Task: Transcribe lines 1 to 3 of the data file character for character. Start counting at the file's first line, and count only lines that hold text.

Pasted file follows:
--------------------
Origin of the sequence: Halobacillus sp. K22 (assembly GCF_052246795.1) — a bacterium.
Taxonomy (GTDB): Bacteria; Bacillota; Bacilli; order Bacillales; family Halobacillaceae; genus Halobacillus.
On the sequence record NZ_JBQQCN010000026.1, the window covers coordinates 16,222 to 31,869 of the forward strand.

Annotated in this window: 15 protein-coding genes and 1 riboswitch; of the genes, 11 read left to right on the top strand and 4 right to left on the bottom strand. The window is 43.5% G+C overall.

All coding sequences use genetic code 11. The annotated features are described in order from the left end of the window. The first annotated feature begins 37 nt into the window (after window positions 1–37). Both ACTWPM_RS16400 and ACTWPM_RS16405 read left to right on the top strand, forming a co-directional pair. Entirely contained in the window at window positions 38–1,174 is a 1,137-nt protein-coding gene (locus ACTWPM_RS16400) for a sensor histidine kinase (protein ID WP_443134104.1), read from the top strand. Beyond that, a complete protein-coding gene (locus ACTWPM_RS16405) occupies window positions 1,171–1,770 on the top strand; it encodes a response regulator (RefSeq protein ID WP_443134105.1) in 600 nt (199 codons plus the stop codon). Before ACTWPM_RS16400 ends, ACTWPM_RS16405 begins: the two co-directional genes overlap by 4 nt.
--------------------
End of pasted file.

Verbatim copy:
Origin of the sequence: Halobacillus sp. K22 (assembly GCF_052246795.1) — a bacterium.
Taxonomy (GTDB): Bacteria; Bacillota; Bacilli; order Bacillales; family Halobacillaceae; genus Halobacillus.
On the sequence record NZ_JBQQCN010000026.1, the window covers coordinates 16,222 to 31,869 of the forward strand.